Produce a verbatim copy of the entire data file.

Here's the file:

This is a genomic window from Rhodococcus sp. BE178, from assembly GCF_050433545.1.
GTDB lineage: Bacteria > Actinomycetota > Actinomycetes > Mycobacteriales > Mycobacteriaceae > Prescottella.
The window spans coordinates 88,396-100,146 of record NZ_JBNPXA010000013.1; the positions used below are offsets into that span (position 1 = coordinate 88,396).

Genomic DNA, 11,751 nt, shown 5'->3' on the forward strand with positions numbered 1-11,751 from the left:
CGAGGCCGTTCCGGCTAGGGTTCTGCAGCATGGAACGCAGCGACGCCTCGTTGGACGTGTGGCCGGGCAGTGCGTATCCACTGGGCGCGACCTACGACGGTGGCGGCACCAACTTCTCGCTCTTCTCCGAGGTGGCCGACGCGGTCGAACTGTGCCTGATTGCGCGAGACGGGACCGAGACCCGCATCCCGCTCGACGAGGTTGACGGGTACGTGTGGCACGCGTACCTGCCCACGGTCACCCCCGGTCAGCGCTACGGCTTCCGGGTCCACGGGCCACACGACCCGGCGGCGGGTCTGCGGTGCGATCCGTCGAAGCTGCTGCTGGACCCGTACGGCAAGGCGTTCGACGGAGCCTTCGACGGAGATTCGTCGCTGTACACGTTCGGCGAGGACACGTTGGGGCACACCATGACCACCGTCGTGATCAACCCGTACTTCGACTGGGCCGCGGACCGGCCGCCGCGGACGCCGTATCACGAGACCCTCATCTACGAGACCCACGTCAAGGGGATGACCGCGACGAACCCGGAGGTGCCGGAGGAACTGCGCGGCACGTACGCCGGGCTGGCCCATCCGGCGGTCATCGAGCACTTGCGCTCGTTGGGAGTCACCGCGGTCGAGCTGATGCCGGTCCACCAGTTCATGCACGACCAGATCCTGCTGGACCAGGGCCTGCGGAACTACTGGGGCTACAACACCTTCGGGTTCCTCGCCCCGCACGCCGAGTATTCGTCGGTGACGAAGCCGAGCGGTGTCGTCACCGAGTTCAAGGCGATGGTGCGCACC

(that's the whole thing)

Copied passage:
This is a genomic window from Rhodococcus sp. BE178, from assembly GCF_050433545.1.
GTDB lineage: Bacteria > Actinomycetota > Actinomycetes > Mycobacteriales > Mycobacteriaceae > Prescottella.
The window spans coordinates 88,396-100,146 of record NZ_JBNPXA010000013.1; the positions used below are offsets into that span (position 1 = coordinate 88,396).

Genomic DNA, 11,751 nt, shown 5'->3' on the forward strand with positions numbered 1-11,751 from the left:
CGAGGCCGTTCCGGCTAGGGTTCTGCAGCATGGAACGCAGCGACGCCTCGTTGGACGTGTGGCCGGGCAGTGCGTATCCACTGGGCGCGACCTACGACGGTGGCGGCACCAACTTCTCGCTCTTCTCCGAGGTGGCCGACGCGGTCGAACTGTGCCTGATTGCGCGAGACGGGACCGAGACCCGCATCCCGCTCGACGAGGTTGACGGGTACGTGTGGCACGCGTACCTGCCCACGGTCACCCCCGGTCAGCGCTACGGCTTCCGGGTCCACGGGCCACACGACCCGGCGGCGGGTCTGCGGTGCGATCCGTCGAAGCTGCTGCTGGACCCGTACGGCAAGGCGTTCGACGGAGCCTTCGACGGAGATTCGTCGCTGTACACGTTCGGCGAGGACACGTTGGGGCACACCATGACCACCGTCGTGATCAACCCGTACTTCGACTGGGCCGCGGACCGGCCGCCGCGGACGCCGTATCACGAGACCCTCATCTACGAGACCCACGTCAAGGGGATGACCGCGACGAACCCGGAGGTGCCGGAGGAACTGCGCGGCACGTACGCCGGGCTGGCCCATCCGGCGGTCATCGAGCACTTGCGCTCGTTGGGAGTCACCGCGGTCGAGCTGATGCCGGTCCACCAGTTCATGCACGACCAGATCCTGCTGGACCAGGGCCTGCGGAACTACTGGGGCTACAACACCTTCGGGTTCCTCGCCCCGCACGCCGAGTATTCGTCGGTGACGAAGCCGAGCGGTGTCGTCACCGAGTTCAAGGCGATGGTGCGCACC